So there’s a long version and a short version. The short version I’ll give you first:
Forwarding email is a dead art. Google may as well have killed it, because everyone uses them. Yet, all of their actions are defensible. They did it for their customers. The complexity of forwarding email, for the average person, is simply not worth it. Just don’t forward email. If you have to, forward it to and from mail servers you control, don’t forward to Google, Yahoo, AOL, or any major email service.
Now I’ll give you the long version:
You don’t want someone sending email that claims to be from you, impersonating you. If you’re a business this can be devastating if someone believes that an email came from you, when it contains information that is malicious (phishing, etc). The answer to this is Sender Policy Framework (SPF). A common SPF (DNS TXT) record might look like this:
“v=spf1 +a +mx +ip4:192.168.0.1 -all”
Now let’s assume my domain is domain.com. This tells recipient services that any email claiming to be from “domain.com” must come from one of these locations:
- The A record for domain.com
- The MX record for domain.com
The “-all” means:
“If you receive email claiming to be from domain.com and it doesn’t match one of the above 3, please do not deliver it.”
Now, you’re sending from email@example.com to an address on the server at IP 188.8.131.52. Then you’re forwarding it to Gmail. Gmail receives the email which claims to be from firstname.lastname@example.org but originates from IP 184.108.40.206. Well 220.127.116.11 isn’t allowed to send from gmail.com, because Google has an SPF record published:
Note they’re masking it but the real record is found at _spf.google.com:
“v=spf1 include:netblocks.google.com include:netblocks2.google.com include:_netblocks3.google.com ~all”
Nested under that you find 3 netblocks as A records which are the IPs that Google owns, the ones they allow to send for gmail.com.
So when they’re filtering this to spam, they’re actually being kind. They should probably not deliver it at all. Many other recipient services will not. This is what is considered spoofed email, there is no way to determine the difference between impersonating someone and forwarding email in the way that you are. You have to know someone’s intent, and you can’t program that without creating a loophole that allows the malicious intent to pass through the same as the non-malicious intent.
Now, there is a standard that addresses this. It’s called Sender Rewriting Scheme (SRS). You can read about it here: https://en.wikipedia.org/wiki/Sender_Rewriting_Scheme
SRS is something that you implement, but there’s a catch. The recipient server doesn’t have to support it or care that you’re using it. Google is about 50/50 on it. They are more likely to accept email based on the use of SRS, but are still more likely to filter it as spam even if they would not filter that same email to spam if sent directly to the Gmail address that it had been forwarded to. They also do not use SRS themselves on forwarding, their support of it is very minimal.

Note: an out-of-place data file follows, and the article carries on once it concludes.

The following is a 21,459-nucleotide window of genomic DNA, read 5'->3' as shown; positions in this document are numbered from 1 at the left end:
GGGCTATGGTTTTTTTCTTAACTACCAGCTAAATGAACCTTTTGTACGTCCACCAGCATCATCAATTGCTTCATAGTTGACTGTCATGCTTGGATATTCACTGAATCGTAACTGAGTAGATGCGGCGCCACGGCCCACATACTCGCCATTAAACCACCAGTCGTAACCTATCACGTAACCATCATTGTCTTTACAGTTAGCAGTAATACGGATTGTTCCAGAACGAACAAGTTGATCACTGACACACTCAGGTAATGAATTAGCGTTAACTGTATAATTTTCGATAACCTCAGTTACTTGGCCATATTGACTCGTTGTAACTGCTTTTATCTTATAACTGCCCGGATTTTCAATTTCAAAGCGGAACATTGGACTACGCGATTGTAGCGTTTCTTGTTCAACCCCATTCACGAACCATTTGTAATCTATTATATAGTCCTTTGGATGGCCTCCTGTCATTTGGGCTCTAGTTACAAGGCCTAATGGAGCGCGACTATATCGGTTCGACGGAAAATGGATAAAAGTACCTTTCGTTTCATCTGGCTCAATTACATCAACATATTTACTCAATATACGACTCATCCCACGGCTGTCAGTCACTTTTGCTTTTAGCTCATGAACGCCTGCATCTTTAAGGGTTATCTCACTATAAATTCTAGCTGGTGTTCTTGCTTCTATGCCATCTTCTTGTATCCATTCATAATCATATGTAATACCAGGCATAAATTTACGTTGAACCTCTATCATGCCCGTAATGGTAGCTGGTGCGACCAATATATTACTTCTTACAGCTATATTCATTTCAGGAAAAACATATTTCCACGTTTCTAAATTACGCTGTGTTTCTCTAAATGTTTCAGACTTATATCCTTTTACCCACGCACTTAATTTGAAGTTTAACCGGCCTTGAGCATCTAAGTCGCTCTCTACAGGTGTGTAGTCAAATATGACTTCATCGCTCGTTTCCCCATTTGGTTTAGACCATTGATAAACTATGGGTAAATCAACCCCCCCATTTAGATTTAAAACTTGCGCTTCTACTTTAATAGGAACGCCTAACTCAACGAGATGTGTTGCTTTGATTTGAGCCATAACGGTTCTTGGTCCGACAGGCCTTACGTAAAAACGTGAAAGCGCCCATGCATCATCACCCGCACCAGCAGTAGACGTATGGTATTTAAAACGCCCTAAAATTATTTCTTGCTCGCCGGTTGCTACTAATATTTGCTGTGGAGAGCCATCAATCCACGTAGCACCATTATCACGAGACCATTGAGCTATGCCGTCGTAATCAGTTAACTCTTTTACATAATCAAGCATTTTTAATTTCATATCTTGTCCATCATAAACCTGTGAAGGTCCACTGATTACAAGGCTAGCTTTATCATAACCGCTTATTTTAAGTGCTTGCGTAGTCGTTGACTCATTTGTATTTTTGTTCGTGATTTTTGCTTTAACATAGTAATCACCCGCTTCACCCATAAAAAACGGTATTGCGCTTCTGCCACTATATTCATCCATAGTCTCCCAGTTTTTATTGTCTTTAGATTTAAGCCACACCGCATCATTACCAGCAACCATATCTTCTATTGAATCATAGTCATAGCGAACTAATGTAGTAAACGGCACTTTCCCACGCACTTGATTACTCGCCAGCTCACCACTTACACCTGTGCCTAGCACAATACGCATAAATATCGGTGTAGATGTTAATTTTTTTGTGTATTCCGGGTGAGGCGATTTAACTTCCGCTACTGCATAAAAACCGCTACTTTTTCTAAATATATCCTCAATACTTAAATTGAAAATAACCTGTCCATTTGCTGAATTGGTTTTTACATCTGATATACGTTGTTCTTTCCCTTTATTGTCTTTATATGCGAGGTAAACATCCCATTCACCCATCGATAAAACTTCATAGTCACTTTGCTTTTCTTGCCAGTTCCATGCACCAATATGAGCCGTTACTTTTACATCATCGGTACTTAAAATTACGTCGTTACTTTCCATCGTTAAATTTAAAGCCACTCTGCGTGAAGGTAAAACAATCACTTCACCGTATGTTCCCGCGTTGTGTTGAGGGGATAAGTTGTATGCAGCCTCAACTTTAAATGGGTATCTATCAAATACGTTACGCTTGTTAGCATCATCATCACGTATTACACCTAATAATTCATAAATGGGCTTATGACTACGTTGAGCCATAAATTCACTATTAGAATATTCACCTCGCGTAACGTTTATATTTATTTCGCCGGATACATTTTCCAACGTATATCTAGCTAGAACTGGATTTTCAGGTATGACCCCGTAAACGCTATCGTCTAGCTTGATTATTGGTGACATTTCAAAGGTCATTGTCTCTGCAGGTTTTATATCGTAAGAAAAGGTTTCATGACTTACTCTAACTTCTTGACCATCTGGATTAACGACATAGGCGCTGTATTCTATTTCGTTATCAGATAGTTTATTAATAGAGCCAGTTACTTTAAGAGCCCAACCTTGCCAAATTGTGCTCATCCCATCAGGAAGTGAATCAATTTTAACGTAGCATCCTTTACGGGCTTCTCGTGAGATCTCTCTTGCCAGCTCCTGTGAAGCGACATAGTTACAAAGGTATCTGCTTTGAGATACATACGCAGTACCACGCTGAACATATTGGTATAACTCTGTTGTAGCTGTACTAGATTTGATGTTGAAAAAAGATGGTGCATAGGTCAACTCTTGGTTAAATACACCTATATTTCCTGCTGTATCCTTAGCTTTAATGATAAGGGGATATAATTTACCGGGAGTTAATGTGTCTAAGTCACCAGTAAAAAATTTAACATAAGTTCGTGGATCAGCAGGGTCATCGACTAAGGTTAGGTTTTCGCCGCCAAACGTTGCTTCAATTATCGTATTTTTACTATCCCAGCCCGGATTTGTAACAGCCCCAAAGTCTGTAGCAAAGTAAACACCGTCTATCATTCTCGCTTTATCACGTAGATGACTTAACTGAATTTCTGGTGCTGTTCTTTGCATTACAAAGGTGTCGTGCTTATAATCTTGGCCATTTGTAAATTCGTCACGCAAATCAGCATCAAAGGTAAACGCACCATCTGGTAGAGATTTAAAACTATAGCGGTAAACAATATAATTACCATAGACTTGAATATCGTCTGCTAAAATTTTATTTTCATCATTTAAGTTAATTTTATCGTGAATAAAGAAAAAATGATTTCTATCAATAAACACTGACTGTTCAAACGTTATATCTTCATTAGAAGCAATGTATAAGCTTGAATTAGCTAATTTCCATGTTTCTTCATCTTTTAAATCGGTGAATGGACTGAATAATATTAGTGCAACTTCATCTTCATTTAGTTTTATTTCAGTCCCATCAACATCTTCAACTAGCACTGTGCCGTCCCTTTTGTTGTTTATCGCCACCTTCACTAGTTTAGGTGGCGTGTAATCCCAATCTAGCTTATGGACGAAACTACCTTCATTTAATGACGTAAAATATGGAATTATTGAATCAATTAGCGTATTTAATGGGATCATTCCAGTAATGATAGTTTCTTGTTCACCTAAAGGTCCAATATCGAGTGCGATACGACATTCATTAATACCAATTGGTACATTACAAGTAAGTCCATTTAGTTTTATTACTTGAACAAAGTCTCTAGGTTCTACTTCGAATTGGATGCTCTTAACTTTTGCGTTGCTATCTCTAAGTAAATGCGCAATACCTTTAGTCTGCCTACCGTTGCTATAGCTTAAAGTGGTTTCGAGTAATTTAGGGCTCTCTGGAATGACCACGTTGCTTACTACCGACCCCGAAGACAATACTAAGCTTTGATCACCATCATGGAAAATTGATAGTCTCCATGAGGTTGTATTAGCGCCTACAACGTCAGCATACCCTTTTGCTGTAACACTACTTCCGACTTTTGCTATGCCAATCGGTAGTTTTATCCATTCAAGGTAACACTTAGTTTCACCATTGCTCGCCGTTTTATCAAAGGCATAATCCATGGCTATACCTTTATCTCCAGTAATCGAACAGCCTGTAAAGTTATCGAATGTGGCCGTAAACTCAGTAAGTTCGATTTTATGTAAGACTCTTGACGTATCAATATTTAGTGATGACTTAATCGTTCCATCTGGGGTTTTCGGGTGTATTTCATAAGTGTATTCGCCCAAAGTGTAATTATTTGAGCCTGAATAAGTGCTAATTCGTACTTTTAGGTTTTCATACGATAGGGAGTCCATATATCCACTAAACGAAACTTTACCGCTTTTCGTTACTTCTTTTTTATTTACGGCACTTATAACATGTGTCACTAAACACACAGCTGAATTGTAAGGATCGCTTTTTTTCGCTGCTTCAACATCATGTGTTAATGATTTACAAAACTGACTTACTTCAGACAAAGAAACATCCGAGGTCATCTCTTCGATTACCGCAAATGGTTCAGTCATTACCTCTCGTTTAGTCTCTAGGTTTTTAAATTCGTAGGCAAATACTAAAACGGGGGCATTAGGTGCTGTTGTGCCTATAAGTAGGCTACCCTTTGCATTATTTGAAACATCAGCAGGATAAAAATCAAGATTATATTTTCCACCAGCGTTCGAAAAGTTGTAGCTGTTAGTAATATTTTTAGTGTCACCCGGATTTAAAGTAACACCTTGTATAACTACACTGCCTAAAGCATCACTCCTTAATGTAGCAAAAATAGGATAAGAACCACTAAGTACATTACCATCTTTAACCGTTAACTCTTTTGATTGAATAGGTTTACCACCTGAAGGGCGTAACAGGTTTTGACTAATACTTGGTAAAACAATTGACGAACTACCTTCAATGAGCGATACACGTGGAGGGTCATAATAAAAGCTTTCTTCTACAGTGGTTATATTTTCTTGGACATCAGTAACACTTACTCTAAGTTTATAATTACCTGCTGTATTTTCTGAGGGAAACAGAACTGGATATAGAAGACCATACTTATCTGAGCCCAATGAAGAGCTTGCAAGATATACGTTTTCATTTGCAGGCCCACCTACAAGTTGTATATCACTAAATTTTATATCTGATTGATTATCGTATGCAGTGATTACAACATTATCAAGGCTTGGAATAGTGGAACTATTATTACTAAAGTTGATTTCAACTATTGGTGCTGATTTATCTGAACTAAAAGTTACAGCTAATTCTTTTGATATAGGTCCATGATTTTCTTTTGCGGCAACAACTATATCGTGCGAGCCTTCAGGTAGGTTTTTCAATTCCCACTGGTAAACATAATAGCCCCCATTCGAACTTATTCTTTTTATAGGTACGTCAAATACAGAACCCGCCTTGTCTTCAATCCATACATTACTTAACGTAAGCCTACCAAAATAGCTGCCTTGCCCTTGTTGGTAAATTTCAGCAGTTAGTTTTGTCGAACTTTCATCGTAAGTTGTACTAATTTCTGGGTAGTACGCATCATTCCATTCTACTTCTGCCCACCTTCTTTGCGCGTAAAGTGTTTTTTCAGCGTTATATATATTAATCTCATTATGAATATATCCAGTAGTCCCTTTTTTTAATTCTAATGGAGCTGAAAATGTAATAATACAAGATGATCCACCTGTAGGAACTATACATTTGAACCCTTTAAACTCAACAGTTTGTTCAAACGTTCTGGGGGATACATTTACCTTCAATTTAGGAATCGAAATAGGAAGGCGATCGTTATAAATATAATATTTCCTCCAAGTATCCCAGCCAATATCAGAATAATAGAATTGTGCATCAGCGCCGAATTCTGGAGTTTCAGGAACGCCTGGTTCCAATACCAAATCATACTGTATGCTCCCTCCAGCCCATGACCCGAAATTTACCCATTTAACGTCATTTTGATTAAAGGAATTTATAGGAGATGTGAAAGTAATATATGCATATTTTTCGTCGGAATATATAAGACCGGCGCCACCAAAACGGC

Now, assuming you’ve mastered setting up SRS on your mail server for forwarding, you have another problem next. That’s where we get into the next part of this post.
Google’s spam filters are very powerful. If you send too much spam to their server from an IP or IP block, they will block you for up to several hours at a time. You will receive spam, you will forward it. They will filter mail as spam that you don’t think is spam. No matter what, you will send email to Google that they think is spam, even if you disagree. By simply receiving more email than they appreciate in a given time frame, your forwarder will suddenly stop working for hours at a time (or worse). So now you have to add a new layer on top of your forwarding setup:
You need to filter inbound email. Use something like SpamAssassin or rspamd. I prefer rspamd myself. You need to reduce the spam you receive.
You need to filter outbound email. I use rspamd for this as well. This means you need to take some of that email you receive and systematically decide not to forward it. This may involve false positives, you may not receive some of the email you intend to. If you tune it down to receive it, you may find yourself getting blocked as I described above. Because, again, even if you don’t consider it spam AND Google would deliver it to the inbox if sent directly to the Gmail address, they may still consider it spam just because it was forwarded, and that may count against your IP reputation.
In summary, to reliably forward email you need three things:
- Inbound filtering
- Outbound filtering
There is someone out there who will read this later and say “I forward email to Google without issues and I don’t do any of this.” I’ve met this person. If one out of a million get lucky, it isn’t hard to find that great number of people on the internet. Though statistically small, they still exist, and they have an experience to share. Regardless, their situation applies to the minority of people. Most of us receive more emails than they do, receive more spam than they do, and Google doesn’t like what we forward. I congratulate that person for today, but they will eventually learn what you have today, what I’ve been dealing with every day since late 2013. Email isn’t easy anymore for most of us, and that is because of the constant fight against spammers.
Hope that helps :)